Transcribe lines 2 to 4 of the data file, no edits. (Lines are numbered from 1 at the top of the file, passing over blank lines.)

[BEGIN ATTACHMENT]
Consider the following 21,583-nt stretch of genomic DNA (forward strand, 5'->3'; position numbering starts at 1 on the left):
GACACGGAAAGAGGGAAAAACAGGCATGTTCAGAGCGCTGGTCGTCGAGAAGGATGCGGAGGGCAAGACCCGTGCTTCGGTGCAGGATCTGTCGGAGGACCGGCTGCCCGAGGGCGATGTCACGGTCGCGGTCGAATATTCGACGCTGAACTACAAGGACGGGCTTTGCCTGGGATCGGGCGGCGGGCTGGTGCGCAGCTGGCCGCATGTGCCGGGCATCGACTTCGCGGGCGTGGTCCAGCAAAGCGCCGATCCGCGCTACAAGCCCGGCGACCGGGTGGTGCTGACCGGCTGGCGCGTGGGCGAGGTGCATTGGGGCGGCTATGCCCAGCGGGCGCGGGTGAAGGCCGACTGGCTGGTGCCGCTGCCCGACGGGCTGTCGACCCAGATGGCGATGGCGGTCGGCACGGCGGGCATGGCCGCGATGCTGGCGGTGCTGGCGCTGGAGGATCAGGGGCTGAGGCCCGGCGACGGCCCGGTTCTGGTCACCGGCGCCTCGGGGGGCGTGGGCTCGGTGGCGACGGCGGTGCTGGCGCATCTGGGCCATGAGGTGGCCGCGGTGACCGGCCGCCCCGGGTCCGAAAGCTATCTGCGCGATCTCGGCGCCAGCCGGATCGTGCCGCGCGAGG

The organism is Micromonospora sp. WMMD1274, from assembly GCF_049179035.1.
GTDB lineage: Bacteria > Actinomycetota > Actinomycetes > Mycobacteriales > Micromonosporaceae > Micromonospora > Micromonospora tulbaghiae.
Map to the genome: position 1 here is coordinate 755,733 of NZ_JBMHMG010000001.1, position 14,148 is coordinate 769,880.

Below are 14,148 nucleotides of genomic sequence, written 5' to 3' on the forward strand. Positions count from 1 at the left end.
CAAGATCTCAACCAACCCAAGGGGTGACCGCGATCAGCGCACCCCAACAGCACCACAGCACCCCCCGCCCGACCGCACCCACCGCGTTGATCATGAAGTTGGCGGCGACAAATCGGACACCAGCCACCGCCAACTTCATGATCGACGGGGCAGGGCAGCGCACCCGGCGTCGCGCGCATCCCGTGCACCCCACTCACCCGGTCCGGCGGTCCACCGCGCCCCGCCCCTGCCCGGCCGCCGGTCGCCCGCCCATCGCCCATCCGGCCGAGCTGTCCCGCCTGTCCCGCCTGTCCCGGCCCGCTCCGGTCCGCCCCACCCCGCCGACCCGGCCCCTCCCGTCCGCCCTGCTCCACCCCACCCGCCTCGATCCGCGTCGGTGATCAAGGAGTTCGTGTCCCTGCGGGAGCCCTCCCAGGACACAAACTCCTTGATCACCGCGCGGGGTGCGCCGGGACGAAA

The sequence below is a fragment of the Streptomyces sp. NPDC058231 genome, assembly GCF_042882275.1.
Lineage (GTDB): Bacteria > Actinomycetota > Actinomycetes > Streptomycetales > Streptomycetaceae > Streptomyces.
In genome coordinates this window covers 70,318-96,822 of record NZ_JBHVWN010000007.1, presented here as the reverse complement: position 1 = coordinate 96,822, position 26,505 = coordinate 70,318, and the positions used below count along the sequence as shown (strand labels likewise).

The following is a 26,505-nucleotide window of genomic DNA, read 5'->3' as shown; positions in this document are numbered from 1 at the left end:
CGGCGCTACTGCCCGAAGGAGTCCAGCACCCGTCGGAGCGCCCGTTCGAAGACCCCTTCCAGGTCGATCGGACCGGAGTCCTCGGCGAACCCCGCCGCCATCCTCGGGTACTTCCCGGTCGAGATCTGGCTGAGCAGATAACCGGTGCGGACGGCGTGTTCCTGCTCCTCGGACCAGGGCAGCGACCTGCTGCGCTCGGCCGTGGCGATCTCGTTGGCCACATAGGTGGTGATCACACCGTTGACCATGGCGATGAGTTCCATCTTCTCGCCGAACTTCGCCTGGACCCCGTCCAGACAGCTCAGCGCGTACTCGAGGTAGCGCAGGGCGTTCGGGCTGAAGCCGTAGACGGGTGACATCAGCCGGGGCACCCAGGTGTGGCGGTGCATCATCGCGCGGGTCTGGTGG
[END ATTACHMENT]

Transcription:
GACACGGAAAGAGGGAAAAACAGGCATGTTCAGAGCGCTGGTCGTCGAGAAGGATGCGGAGGGCAAGACCCGTGCTTCGGTGCAGGATCTGTCGGAGGACCGGCTGCCCGAGGGCGATGTCACGGTCGCGGTCGAATATTCGACGCTGAACTACAAGGACGGGCTTTGCCTGGGATCGGGCGGCGGGCTGGTGCGCAGCTGGCCGCATGTGCCGGGCATCGACTTCGCGGGCGTGGTCCAGCAAAGCGCCGATCCGCGCTACAAGCCCGGCGACCGGGTGGTGCTGACCGGCTGGCGCGTGGGCGAGGTGCATTGGGGCGGCTATGCCCAGCGGGCGCGGGTGAAGGCCGACTGGCTGGTGCCGCTGCCCGACGGGCTGTCGACCCAGATGGCGATGGCGGTCGGCACGGCGGGCATGGCCGCGATGCTGGCGGTGCTGGCGCTGGAGGATCAGGGGCTGAGGCCCGGCGACGGCCCGGTTCTGGTCACCGGCGCCTCGGGGGGCGTGGGCTCGGTGGCGACGGCGGTGCTGGCGCATCTGGGCCATGAGGTGGCCGCGGTGACCGGCCGCCCCGGGTCCGAAAGCTATCTGCGCGATCTCGGCGCCAGCCGGATCGTGCCGCGCGAGG

The organism is Micromonospora sp. WMMD1274, from assembly GCF_049179035.1.
GTDB lineage: Bacteria > Actinomycetota > Actinomycetes > Mycobacteriales > Micromonosporaceae > Micromonospora > Micromonospora tulbaghiae.